For more details, please refer to Euro Tax Flash Issue 488


Based on the EC’s public consultation page, the current indicative timing for the EC’s adoption of the proposal is the first quarter of 2023. With potential delays in agreement on Unshell and considering that SAFE is framed as a complementary initiative, the timing for release of a proposal on SAFE may, however, be delayed.  

What to keep in mind

The European Commission seems keen to address the misuse of shell entities for tax purposes, whether located in the EU or in third countries. Furthermore, the European Parliament has repeatedly called for action in this respect, as well as to address the broader issue of unacceptable behavior by a minority of intermediaries engaged in unacceptable practices. Pressure is therefore likely to continue on Member States to take action, which may lead to increased due diligence obligations for tax advisors operating in the EU, whether operating as part of a professional services firm or in-house.  

Business in Europe: Framework for Income Taxation (BEFIT)

BEFIT at a glance

On October 13, 2022, the EC published a call for evidence for an impact assessment and asked for public feedback on proposed policy options for a new corporate tax system referred to as BEFIT.

This initiative would provide common rules for determining the corporate tax base for EU-based entities that are part of a group with global consolidated revenues above a certain threshold. BEFIT would also include provisions for the allocation of profits to Member States based on a pre-defined formula (formulary apportionment). Once allocated, profits would be subject to the corporate income tax rate of the respective Member State. In addition, the EC is asking for views on how the administration of transfer pricing rules and the application of the arm’s length principle could be simplified. As a final building block, BEFIT would provide simplifications of filing requirements (e.g. a single EU corporate tax return combined with a one-stop-shop for submitting the group’s tax return), simplifying the interactions with tax authorities (e.g. coordination of audits) and providing for alternative dispute prevention and resolution methods.

The call for evidence notes that the proposal will build on earlier proposals of a common (consolidated) corporate tax base (C(C)CTB) as well as principles agreed upon under the OECD BEPS 2.0 framework and further adapt these to ensure suitability for an extended use within the EU.

For more details, please refer to Euro Tax Flash Issue 489.


Interested parties are asked to provide feedback and comments by January 26, 2023. The planned adoption by the EC of a legislative proposal is expected for the third quarter of 2023. 

What to keep in mind

Stakeholders that would potentially fall in scope of the new common corporate tax system should monitor closely and contribute to discussions on the EC’s BEFIT initiative. In particular, the interaction of BEFIT with the Minimum Tax Directive and the OECD Pillar One (or a related EU initiative) as well as the financial implications for both Member States and taxpayers remain to be clarified. 

Based on the legal basis proposed by the EC, a BEFIT Directive would require unanimous approval in the Council. Given the experience with the C(C)CTB proposals and in light of the likely diverging impacts on each Member States, it may be challenging for all Member States to reach agreement on a common corporate tax base framework in the EU.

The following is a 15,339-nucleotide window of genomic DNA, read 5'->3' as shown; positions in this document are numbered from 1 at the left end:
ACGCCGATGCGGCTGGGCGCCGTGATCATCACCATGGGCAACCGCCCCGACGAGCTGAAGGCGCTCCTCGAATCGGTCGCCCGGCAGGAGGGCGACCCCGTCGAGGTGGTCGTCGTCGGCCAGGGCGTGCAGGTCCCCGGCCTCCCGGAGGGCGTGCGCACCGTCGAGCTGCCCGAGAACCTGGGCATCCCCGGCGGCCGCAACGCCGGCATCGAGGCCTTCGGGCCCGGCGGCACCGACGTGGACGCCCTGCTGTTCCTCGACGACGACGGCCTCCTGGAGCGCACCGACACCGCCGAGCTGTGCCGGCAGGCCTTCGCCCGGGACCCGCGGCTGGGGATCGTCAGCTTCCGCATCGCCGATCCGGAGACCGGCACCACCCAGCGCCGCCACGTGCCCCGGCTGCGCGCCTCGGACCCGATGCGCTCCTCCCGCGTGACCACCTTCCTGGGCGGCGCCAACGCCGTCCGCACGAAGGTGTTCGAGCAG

Proposal for a debt-equity bias reduction allowance (DEBRA)

DEBRA at a glance

On May 11, 2022, the EC issued its proposal for a Directive on a debt-equity balance reduction allowance (DEBRA).The rules would apply to taxpayers that are subject to corporate income tax in an EU Member State and would provide for a deduction from the tax base of a taxpayer in respect of the increases in its equity in a given tax year. In addition, the Directive would introduce a new limitation on interest deductibility, which would need to be applied alongside the interest limitation rules under ATAD.

The EC proposed that Member States should transpose the rules into domestic law by December 31, 2023 and that the provisions of the DEBRA Directive should apply as of January 1, 2024. 

For more details, please refer to Euro Tax Flash Issue 475.


Input from stakeholders was collected through a public consultation that ran until end of July 2022 and Member States discussed the proposed text in dedicated working group meetings.

At the ECOFIN meeting on December 6, 2022, it was agreed that examination of the DEBRA proposal should be suspended until other proposals in the area of corporate income taxation announced by the Commission have been put forward. It is understood that this relates to the BEFIT initiative.

For more details, please refer to Euro Tax Flash Issue 496.

What to keep in mind

Stakeholders that would potentially benefit from the proposed allowance or that would be impacted by the proposed interest limitation rules should monitor closely and contribute to discussions on the EC’s BEFIT initiative. It may be decided to include the rules proposed under DEBRA in the BEFIT proposal, which would be in line with the EC’s initial proposal for a common tax base in the EU – the C(C)CTB. 

EU Public Country-by-Country Reporting (CbCR) Implementation

Public CbCR Implementation at a glance